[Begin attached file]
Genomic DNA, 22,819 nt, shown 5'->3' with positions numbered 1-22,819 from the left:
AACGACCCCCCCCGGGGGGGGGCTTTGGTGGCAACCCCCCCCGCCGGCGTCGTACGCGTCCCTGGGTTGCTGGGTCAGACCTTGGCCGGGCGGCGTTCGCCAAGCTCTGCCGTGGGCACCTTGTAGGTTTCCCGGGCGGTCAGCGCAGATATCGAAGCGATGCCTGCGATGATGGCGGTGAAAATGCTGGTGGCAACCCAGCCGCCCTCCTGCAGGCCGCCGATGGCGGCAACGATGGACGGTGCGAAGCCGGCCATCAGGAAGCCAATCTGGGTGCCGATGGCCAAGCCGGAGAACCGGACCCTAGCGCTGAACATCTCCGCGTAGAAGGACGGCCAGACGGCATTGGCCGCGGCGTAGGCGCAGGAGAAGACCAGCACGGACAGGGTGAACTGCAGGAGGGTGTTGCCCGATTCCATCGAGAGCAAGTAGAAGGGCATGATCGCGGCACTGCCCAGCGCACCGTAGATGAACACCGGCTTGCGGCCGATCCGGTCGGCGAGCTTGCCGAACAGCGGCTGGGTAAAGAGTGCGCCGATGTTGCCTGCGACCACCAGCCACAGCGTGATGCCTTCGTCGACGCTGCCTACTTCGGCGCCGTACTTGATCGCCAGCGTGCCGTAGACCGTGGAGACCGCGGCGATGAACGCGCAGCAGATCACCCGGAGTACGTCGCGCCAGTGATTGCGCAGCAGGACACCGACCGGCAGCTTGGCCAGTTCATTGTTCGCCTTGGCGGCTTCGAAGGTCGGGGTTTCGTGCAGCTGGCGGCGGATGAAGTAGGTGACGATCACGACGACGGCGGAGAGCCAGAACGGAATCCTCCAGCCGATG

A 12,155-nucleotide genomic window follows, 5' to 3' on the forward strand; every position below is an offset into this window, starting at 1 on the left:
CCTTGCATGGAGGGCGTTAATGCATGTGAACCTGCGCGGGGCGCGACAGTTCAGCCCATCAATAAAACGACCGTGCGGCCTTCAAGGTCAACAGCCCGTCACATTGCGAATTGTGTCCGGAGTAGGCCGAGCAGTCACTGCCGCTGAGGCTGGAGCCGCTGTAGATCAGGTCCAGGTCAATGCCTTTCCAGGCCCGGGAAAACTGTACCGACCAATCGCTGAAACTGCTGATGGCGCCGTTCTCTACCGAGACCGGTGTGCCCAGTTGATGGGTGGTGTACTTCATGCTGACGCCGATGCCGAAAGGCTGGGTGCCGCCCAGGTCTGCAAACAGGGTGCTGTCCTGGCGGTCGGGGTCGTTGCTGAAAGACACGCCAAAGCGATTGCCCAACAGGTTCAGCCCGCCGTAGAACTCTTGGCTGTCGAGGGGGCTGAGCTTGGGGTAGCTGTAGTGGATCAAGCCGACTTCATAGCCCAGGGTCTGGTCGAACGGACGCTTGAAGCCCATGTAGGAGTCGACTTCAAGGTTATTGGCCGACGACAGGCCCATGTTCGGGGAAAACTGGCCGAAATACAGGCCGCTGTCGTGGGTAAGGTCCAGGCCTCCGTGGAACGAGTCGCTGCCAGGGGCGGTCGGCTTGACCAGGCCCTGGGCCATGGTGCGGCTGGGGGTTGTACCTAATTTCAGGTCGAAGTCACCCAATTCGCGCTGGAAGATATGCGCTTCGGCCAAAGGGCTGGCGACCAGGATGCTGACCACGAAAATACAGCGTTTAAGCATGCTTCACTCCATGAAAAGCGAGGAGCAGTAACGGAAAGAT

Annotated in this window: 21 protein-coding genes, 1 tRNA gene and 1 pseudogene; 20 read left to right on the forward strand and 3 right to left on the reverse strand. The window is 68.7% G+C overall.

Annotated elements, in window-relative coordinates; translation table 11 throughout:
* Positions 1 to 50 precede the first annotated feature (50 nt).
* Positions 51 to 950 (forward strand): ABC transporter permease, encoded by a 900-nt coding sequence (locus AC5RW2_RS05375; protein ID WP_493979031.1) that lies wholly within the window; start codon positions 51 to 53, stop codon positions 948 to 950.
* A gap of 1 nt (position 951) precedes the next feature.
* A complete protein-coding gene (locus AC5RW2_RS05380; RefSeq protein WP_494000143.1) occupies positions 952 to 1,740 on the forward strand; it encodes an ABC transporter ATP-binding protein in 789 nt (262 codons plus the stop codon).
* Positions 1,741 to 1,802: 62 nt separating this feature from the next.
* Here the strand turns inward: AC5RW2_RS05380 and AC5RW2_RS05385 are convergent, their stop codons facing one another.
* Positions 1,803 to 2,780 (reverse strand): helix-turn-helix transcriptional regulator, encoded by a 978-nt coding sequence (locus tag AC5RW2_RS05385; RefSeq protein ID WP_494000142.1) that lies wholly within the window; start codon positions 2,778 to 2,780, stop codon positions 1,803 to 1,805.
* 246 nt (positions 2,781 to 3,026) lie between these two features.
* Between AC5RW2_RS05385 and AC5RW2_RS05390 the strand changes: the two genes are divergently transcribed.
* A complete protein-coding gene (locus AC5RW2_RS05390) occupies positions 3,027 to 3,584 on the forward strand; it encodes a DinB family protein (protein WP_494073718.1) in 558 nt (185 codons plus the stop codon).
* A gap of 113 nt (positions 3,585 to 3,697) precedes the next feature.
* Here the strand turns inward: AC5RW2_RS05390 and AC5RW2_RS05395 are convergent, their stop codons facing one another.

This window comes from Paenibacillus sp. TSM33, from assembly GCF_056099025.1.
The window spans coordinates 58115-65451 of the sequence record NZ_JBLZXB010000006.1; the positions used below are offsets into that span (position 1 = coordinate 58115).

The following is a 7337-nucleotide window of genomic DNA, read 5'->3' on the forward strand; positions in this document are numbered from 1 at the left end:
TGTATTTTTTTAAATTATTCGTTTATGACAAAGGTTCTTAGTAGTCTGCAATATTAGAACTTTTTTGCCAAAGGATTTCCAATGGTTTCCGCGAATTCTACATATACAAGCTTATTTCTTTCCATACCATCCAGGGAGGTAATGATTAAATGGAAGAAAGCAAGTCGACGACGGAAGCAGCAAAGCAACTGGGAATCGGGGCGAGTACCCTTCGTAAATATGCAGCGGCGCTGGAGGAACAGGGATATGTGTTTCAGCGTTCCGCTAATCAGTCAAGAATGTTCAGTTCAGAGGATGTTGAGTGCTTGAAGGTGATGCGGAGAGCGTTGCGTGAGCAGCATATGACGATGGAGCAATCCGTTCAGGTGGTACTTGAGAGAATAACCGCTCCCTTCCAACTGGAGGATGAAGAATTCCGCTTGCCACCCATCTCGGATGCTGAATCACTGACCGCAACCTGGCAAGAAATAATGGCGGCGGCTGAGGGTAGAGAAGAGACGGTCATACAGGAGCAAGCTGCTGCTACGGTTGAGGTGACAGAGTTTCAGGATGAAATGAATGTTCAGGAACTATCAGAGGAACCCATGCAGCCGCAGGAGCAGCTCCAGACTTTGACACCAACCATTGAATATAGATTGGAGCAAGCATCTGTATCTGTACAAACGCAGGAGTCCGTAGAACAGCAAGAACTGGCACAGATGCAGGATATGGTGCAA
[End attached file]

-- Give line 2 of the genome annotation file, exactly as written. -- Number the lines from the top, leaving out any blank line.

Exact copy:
AACGACCCCCCCCGGGGGGGGGCTTTGGTGGCAACCCCCCCCGCCGGCGTCGTACGCGTCCCTGGGTTGCTGGGTCAGACCTTGGCCGGGCGGCGTTCGCCAAGCTCTGCCGTGGGCACCTTGTAGGTTTCCCGGGCGGTCAGCGCAGATATCGAAGCGATGCCTGCGATGATGGCGGTGAAAATGCTGGTGGCAACCCAGCCGCCCTCCTGCAGGCCGCCGATGGCGGCAACGATGGACGGTGCGAAGCCGGCCATCAGGAAGCCAATCTGGGTGCCGATGGCCAAGCCGGAGAACCGGACCCTAGCGCTGAACATCTCCGCGTAGAAGGACGGCCAGACGGCATTGGCCGCGGCGTAGGCGCAGGAGAAGACCAGCACGGACAGGGTGAACTGCAGGAGGGTGTTGCCCGATTCCATCGAGAGCAAGTAGAAGGGCATGATCGCGGCACTGCCCAGCGCACCGTAGATGAACACCGGCTTGCGGCCGATCCGGTCGGCGAGCTTGCCGAACAGCGGCTGGGTAAAGAGTGCGCCGATGTTGCCTGCGACCACCAGCCACAGCGTGATGCCTTCGTCGACGCTGCCTACTTCGGCGCCGTACTTGATCGCCAGCGTGCCGTAGACCGTGGAGACCGCGGCGATGAACGCGCAGCAGATCACCCGGAGTACGTCGCGCCAGTGATTGCGCAGCAGGACACCGACCGGCAGCTTGGCCAGTTCATTGTTCGCCTTGGCGGCTTCGAAGGTCGGGGTTTCGTGCAGCTGGCGGCGGATGAAGTAGGTGACGATCACGACGACGGCGGAGAGCCAGAACGGAATCCTCCAGCCGATG